Equipment management plays an essential role in all construction businesses, and a well-managed fleet can contribute to the success of a business. Good equipment management goes beyond just effective procurement; it is also about efficient operations, smart maintenance, and detailed, on-the-go monitoring. Such a comprehensive undertaking will be hard work, but it will create a safe work environment for your employees and will allow your jobs to proceed unencumbered. Although each entity’s equipment needs are different, there are a few things that every equipment manager should know.
Whether You Should Buy or Lease Your Equipment
Ensure your procurement team is working closely with your job schedulers. If you do need to secure new equipment, have standards in place that determine whether you should buy, lease, or rent. Some of the things you need to think about are:
- What will your utilization be?
Standard practice dictates that you should purchase equipment that you will use every day, and to lease or rent the rest.
- Are you able to haul the equipment where it needs to go?
If not, renting may be the best option.
- Do you have the space to store the equipment?
Storage costs money, and transferring items from storage to the job site takes time.
- Do you have cash?
If not, can you (and should you) generate more debt?
- What are the item’s maintenance expectations?
Include maintenance costs in your calculations to understand true equipment costs.
If your procurement team can rely on a pre-approved list of suppliers, brands, and models, their jobs will go even smoother.
How to Care For (and Dispose of) Your Equipment
Do not underestimate the power of routine maintenance. Schedule your maintenance using the metric that makes the most sense for your business – age, usage, miles driven – and coordinate with your job scheduler so that you can perform maintenance when your equipment is sitting idle. Routine maintenance will reduce your downtime, decrease emergencies, and improve machine efficiencies – all of which will save you money in the long run.
Timed disposals should also be part of your strategy. Using equipment that is outdated and inefficient can hamper your job progress, so schedule disposals just as you schedule acquisitions. Dispose of equipment when:
- You no longer use it or use it infrequently
- You can expect a good sales price because of high demand
- Newer versions are available that would lower your fuel costs or usage hours
- Repairs have been increasing in price
- Required maintenance has increased in frequency
How to Use Key Metrics
Know where you stand compared to others in your industry. Some key ratios to consider are:
- Maintenance Cost as a Percent of Revenue
By tracking this ratio, you can ensure your maintenance costs never get out of hand.
- Fuel Usage per Run Hours
Use telematics to track your run hours to determine your fuel costs. Compare to stats on new equipment to see if you should upgrade.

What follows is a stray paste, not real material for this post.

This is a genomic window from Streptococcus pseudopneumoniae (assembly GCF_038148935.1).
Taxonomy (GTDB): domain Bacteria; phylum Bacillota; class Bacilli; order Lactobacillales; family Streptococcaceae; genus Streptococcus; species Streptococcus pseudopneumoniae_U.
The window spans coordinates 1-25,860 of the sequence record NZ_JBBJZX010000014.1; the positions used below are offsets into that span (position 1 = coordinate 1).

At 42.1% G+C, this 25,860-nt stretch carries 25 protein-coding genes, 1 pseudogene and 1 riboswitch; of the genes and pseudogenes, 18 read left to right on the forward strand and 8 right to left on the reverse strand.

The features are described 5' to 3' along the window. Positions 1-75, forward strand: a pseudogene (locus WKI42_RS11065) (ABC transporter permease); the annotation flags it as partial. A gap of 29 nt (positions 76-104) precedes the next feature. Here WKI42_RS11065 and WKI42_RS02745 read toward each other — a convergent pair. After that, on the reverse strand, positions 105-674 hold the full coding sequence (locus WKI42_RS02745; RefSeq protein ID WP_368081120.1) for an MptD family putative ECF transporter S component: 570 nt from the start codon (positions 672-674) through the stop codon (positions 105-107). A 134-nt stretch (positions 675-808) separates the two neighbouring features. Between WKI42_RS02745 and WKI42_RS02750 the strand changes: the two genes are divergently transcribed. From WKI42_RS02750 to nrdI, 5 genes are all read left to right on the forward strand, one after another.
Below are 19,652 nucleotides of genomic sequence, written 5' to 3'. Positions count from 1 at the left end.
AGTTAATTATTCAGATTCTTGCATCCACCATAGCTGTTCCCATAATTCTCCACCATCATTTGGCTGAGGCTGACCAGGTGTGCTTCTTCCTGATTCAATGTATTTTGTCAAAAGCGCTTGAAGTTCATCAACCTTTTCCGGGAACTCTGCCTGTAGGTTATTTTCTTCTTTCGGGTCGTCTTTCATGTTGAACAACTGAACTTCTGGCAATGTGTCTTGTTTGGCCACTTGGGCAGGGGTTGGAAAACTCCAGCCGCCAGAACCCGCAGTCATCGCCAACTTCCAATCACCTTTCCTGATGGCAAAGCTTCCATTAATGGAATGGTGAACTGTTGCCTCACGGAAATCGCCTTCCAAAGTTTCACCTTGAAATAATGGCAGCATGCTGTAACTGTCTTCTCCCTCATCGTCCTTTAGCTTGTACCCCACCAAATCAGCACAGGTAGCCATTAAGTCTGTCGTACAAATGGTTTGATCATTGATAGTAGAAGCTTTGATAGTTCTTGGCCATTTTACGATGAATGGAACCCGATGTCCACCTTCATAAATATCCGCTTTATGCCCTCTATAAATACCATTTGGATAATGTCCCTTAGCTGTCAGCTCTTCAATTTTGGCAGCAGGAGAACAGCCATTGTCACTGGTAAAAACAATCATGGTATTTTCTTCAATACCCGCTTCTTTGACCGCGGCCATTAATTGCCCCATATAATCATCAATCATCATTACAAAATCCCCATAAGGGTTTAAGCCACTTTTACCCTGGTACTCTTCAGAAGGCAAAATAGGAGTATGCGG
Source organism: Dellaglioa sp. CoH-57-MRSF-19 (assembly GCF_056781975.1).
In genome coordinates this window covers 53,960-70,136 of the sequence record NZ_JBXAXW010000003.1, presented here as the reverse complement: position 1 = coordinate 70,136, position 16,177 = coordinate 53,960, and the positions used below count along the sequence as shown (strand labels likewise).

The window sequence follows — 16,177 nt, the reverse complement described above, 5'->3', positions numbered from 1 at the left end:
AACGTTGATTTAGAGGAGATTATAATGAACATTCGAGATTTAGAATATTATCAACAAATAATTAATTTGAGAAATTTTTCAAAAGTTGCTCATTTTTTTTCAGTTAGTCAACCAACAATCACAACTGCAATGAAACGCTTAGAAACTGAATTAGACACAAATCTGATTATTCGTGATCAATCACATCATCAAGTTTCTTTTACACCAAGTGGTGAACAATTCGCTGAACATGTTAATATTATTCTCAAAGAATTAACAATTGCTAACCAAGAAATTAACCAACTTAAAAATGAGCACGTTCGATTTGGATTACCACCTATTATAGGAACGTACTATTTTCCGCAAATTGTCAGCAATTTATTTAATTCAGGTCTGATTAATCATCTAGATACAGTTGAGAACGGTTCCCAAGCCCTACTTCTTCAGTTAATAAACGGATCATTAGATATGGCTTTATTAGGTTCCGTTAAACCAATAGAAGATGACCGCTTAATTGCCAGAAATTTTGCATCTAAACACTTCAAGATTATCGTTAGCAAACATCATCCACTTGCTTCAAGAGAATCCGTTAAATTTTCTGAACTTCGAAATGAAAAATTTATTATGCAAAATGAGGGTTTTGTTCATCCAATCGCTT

- Usage Ratio
See how frequently your equipment is being used. If your usage ratio is low, you may want to sell your equipment and rely on rentals for future projects.
- Debt-to-Equity Ratio
You bank will want to know your debt-to-equity ratio before loaning you any more money, and by comparing to industry standards, you can know if you have overextended yourself.
- Average Age of Fleet
As your equipment ages, you become more susceptible to breakdowns and emergencies. By keeping track of your fleet’s age, you can ensure you are constantly upgrading.
- Equipment Rates
Your equipment rate is the cost of using your equipment per hour, per mile, per day, etc. Keep track of rates by region, product line, project, and any other factor that is relevant to your industry.
There are hundreds of other metrics you can use to assess your fleet. Get into a routine of reviewing these ratios so that you can adjust your management practices as you go.
How to Budget and Plan
Your entire team should be involved in the planning process. For instance:
- Your CFO can help you budget for capital expenditures.
- Your workers can tell you which equipment models work best.
- Your shop team can give you the working conditions of your existing fleet.
- Your schedulers will know how to plan better for future jobs.
The planning process should be collaborative, and each department should be on board with the year’s budget. Your budget should include items like equipment costs, equipment hours, fuel costs, maintenance costs, emergency stoppages, travel time, procurement delays, permit costs, interest expense, depreciation, insurance, and many others.
A well-managed equipment fleet can be the difference between a successful business and failure, and fleet management is getting easier as technology improves. You now have at your disposal reporting telematics, automated scheduling programs, training simulators, GPS tracking, and computerized maintenance management systems. If you have any questions about how to incorporate these new technologies into your business model or want advice on how to better manage your fleet, contact a member of the LaPorte Construction Industry Group today.